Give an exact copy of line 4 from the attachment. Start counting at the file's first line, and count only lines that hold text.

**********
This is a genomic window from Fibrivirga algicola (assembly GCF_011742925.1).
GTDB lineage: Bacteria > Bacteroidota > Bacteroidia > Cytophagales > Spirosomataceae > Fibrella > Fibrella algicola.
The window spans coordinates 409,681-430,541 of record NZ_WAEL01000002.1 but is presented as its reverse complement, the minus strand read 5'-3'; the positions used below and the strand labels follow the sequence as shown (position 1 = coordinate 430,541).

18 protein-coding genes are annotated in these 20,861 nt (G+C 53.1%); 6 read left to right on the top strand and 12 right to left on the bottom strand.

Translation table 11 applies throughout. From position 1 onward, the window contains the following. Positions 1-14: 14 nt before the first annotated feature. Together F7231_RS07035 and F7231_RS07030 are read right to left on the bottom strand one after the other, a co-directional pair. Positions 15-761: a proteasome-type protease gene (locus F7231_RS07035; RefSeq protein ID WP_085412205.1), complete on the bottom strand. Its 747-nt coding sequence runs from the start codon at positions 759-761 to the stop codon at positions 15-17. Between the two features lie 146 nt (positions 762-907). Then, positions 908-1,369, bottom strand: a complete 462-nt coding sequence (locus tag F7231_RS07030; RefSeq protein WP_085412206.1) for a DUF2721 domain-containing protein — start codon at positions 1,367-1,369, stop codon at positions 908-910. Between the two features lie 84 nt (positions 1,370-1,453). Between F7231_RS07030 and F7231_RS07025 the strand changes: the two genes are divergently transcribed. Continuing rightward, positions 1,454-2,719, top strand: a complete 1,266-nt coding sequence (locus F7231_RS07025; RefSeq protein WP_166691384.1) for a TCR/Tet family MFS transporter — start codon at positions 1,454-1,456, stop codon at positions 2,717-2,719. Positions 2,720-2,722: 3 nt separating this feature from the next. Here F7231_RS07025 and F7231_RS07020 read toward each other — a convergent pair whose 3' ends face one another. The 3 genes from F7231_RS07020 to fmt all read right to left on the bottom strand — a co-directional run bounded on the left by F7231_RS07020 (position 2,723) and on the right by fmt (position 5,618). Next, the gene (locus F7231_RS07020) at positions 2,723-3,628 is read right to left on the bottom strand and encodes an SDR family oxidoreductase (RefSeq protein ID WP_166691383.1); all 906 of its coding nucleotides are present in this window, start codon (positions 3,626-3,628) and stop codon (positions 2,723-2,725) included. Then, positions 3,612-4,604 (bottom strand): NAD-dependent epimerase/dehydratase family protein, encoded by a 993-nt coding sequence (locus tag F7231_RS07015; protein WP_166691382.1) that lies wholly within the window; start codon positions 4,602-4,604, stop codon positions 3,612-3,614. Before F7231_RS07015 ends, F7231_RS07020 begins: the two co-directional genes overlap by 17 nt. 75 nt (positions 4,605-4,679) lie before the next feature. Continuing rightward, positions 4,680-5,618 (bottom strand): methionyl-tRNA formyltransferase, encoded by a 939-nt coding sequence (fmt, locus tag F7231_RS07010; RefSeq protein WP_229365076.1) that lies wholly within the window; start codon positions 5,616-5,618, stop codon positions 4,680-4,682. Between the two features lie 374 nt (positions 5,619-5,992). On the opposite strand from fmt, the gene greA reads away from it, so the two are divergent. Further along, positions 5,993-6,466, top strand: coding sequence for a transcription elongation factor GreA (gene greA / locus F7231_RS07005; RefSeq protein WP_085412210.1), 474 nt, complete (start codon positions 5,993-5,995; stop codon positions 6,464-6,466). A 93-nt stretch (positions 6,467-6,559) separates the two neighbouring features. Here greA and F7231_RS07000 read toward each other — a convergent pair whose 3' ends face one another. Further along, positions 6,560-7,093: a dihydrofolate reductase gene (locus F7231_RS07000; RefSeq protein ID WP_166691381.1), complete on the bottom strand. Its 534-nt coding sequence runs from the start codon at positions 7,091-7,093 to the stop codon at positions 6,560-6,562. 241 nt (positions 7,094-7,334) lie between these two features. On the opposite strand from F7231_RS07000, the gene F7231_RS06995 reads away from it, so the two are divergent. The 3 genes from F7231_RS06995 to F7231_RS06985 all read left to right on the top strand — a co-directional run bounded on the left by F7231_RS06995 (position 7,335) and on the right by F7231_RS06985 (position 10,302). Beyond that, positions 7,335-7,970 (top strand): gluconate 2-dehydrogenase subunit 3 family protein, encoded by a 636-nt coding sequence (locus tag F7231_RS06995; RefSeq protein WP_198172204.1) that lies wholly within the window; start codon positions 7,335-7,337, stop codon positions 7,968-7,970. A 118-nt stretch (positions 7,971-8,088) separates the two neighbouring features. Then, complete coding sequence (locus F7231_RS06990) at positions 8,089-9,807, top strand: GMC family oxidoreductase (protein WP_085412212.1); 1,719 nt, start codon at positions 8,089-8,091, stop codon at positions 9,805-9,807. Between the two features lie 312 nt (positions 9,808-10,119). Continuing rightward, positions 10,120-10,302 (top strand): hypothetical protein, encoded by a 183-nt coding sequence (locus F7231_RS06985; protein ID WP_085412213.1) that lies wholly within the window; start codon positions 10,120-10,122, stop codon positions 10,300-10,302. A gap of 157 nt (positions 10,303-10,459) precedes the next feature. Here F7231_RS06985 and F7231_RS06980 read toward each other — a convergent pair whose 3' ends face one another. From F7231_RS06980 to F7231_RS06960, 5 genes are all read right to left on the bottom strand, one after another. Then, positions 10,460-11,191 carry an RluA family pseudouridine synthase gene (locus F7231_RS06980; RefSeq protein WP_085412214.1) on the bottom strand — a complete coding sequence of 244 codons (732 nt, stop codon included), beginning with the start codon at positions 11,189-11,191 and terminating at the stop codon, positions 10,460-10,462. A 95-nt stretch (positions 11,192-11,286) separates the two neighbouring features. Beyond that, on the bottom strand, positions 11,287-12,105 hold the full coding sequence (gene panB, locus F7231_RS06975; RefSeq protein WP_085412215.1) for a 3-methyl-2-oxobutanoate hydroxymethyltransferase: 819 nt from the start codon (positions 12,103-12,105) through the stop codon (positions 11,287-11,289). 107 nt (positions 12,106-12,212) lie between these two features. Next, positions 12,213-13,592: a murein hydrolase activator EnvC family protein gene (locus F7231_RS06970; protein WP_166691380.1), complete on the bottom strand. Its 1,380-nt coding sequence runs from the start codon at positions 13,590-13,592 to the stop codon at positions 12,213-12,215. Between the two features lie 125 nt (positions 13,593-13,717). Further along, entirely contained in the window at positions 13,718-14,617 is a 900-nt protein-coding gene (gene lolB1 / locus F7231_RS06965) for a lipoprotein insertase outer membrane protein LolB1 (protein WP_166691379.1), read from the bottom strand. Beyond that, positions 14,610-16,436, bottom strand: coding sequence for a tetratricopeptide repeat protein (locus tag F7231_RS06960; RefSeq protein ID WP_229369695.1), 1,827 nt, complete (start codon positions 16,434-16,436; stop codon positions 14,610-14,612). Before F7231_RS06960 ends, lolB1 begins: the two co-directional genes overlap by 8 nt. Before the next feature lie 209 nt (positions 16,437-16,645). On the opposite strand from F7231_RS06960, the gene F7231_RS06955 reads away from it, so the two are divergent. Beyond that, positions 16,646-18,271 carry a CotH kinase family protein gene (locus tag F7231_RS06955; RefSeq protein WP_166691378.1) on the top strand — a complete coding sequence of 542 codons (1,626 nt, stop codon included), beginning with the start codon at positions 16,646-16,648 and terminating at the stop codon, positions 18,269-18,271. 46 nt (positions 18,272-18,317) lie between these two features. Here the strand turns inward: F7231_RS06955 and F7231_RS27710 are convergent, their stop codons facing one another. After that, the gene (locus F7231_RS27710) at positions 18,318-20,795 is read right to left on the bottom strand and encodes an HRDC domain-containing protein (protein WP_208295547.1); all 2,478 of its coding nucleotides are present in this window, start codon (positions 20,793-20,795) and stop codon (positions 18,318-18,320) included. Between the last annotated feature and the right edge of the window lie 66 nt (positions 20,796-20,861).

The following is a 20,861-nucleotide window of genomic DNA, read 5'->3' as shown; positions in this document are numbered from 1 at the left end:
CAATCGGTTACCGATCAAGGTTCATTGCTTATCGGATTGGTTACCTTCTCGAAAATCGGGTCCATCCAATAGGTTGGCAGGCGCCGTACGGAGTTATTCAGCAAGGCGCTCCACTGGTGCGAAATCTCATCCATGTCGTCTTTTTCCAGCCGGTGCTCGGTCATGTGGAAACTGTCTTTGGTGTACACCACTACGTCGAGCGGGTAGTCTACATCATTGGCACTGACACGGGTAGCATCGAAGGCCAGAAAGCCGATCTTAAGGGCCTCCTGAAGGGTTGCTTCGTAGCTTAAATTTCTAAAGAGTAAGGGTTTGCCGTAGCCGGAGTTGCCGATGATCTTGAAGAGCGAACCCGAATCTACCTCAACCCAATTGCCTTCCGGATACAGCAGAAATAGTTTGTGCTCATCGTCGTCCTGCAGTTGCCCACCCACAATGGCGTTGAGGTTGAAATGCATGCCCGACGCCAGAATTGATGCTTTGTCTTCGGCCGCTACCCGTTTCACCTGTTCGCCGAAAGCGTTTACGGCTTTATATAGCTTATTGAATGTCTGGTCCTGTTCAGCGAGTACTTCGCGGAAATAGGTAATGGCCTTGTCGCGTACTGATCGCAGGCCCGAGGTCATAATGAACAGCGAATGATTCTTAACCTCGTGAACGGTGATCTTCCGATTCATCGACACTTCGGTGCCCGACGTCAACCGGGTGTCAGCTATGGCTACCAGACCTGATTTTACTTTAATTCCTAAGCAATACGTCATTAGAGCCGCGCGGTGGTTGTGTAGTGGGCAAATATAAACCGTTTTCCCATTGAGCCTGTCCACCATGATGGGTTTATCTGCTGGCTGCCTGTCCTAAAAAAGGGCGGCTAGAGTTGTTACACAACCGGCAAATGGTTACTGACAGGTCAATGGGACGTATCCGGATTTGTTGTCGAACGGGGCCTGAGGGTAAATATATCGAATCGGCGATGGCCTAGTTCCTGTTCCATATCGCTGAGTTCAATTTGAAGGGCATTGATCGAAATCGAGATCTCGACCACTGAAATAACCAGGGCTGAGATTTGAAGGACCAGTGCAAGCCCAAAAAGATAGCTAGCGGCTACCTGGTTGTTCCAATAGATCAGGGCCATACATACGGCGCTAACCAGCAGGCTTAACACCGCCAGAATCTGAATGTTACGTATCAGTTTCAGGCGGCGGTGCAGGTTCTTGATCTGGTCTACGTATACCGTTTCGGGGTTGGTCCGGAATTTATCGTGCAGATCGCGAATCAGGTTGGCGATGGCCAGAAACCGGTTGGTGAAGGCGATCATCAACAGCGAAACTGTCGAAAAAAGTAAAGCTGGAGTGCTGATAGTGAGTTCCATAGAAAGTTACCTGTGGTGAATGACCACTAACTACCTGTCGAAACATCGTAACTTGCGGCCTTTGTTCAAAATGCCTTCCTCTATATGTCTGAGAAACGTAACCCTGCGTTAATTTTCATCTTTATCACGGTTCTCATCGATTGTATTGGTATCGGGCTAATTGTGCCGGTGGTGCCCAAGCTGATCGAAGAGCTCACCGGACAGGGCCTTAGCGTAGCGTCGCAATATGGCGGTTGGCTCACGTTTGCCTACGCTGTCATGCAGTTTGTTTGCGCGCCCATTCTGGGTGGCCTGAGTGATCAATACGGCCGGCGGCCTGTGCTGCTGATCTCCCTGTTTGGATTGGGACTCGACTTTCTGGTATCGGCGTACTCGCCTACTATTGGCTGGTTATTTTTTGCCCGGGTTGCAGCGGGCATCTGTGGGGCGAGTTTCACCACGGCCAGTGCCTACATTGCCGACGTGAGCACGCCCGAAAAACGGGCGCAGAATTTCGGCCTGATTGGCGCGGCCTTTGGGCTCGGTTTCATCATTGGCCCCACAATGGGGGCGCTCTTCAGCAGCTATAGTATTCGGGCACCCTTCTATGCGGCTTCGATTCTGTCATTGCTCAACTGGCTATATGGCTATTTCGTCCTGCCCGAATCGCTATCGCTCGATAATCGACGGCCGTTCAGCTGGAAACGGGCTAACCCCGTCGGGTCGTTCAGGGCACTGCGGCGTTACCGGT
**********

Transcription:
18 protein-coding genes are annotated in these 20,861 nt (G+C 53.1%); 6 read left to right on the top strand and 12 right to left on the bottom strand.